Shrinidhi from Child Genius. Her ambition is to be a consultant etymologist. Photograph: Channel 4
I've got a small child. I'm pretty sure – was pretty sure – he isn't a Child Genius (Channel 4). Well, he's mine, and his mother's: I think it would be almost genetically impossible. And to begin with he showed no signs of even having a brain. Recently though I've become worried. All he wants to do is read books. Books! From the moment he wakes up to the moment he goes to sleep he's got his nose in one.
OK, so we're talking Noisy Train and Whose Bottom at the moment, but recently he's been eyeing up the ones on the shelves (decoration obviously); the other day he pulled Richard Dawkins down. I've tried to discourage him, put him in front of the telly, bought him toys with batteries to lower his attention span, I'm saving up for iPads and Wiis and everything. And he IS going to be a footballer. So come out and practise, kick a ball around? "Book," he says.
Where is this leading? Will he end up like Shrinidhi here? Ten years old, Shrinidhi is already a world Scrabble champion, and she's written four novels (three more than Emily Brontë did ... I think). She enjoys sniffing books – little pervert. Her ambition is to be an etymologist and a consultant for putting words into dictionaries. What kind of ambition is that? Now her mother has entered her into the Child Genius of the Year competition organised by Mensa as she'd like Shrinidhi to meet other gifted children …
Such as little engineering enthusiast Hugo, also 10, who likes trains. He has the entire rail network committed to memory and goes into spasms of joy on spotting a rare locomotive, or a favourite waterworks. Hugo's my favourite, he's really funny and self aware, and a little a bit ironic, as well as being a genius. When he says, "They are actually my favourite waterworks," he does so knowingly and provocatively.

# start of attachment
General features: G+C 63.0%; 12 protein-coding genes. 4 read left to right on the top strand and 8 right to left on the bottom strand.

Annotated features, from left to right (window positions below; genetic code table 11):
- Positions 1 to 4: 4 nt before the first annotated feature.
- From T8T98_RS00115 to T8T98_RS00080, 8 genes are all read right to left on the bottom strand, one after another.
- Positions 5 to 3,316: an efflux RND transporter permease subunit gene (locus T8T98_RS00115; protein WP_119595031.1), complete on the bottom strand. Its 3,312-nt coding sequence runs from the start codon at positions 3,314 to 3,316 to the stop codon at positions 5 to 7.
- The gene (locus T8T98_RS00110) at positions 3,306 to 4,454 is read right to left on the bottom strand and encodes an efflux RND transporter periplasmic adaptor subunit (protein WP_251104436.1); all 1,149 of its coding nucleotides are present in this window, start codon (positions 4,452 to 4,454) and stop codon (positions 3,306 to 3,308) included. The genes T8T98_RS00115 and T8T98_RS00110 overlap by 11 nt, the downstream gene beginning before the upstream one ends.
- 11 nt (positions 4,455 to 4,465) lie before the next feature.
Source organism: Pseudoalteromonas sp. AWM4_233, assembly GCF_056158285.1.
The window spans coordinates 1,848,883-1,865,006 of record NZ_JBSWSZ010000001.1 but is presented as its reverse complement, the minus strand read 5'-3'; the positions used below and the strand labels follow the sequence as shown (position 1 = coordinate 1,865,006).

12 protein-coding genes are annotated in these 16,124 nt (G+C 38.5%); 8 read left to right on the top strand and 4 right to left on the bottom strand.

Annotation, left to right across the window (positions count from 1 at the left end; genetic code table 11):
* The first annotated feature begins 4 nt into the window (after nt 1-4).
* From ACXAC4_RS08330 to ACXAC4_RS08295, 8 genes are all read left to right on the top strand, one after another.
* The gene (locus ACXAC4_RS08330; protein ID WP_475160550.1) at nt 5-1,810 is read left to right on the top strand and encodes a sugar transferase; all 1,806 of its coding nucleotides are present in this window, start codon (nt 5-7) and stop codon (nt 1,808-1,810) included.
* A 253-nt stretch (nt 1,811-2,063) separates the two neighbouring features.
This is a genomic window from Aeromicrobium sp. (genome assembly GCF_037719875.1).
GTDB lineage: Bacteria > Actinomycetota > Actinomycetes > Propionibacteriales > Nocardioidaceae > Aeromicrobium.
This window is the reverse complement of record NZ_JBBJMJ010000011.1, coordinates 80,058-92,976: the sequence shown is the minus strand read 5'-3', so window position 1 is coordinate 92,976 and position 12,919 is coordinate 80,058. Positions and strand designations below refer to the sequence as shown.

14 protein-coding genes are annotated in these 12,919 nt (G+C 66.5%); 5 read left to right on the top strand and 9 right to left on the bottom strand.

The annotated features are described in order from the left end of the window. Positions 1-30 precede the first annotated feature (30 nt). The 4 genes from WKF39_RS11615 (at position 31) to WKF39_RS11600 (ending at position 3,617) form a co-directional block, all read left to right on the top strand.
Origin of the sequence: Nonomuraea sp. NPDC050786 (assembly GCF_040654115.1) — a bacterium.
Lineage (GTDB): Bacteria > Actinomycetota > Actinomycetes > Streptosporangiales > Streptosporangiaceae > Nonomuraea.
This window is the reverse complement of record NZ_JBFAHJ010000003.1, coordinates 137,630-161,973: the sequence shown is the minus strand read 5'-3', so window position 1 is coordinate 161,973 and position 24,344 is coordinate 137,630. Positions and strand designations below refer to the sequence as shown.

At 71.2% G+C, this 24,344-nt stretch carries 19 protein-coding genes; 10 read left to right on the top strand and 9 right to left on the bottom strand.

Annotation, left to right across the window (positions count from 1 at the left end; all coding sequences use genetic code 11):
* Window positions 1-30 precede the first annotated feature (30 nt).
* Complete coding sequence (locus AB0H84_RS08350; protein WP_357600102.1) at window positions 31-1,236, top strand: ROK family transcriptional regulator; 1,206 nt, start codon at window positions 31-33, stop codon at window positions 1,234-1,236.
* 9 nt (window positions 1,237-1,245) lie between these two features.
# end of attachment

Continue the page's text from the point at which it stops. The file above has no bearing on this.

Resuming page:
They're all nice actually – Shrinidhi and Hugo, eight-year-old chess superstar Josh and 10-year-old all-rounder Longyin who lives in a house called Wits End in Devon. Of course their parents are at least as interesting as they are, and this is just as much about them. They have a range of approaches to parenting and dealing with unusually bright offspring.
Longyin's dad, Terence, a former Hong Kong policeman, has prepared a terrifying after-school programme for his son – half an hour of PE, one hour's homework, half an hour domestic chores, one hour Chinese, half an hour leisure ... Even the leisure has an educational feel: Terence tests Longyin on world capitals while they play table tennis: it's ping pong geography.
Terence has it all worked out. "You either have a little bit disciplinary life in your first 16 years and then enjoy the remaining 60. Or – choice B – you do whatever you want in the first 16 years and then you become really really depressed, or homeless, for the next 60 years, provided that you are not killed by a drug overdose, gang fighting. So the choice is yours." Yeah, but it's not really Longyin's choice is it Terence? It's yours. I don't imagine much will change when he turns 16 either.
And then there are Hugo's parents, Michelle and Mark, who seem to be ever so slightly embarrassed by the prodigy they've produced, and unsure of how much to encourage him. "Awesome, my favourite waterworks," says Mark, sarcastically, on the train. "He's in the top five percent of ... irritating children," says Michelle, practically rolling her eyes. Michelle hopes that by learning the trumpet, Hugo will join an orchestra and meet girls, "and possibly get a shag out of it". Whoah, not yet Michelle. She does add "when the time comes", to be fair to her. Hugo's got the best parents too.
The tone of the series (there are three parts to come) is about right. Not snarky or sneery, more celebratory but still able to see the funny side: similar to that lovely film Spellbound. I'd like to have seen a few more of the questions, once we got to the competition. For my child, just to see ... No! he's going to be a footballer, it's already decided. Plus he'll get a lot more shags out of that than through playing the bloody trumpet.
Agnetha: Abba and After (BBC1) was fascinating about Abba, less so about After. There's a new project, involving Gary Barlow. Here he is being obsequious. Have the Windsors got bored with him and booted him out, so now he's bothering Swedish pop royalty instead? You're not going to get any more letters after your name from her, Gary. Run along now.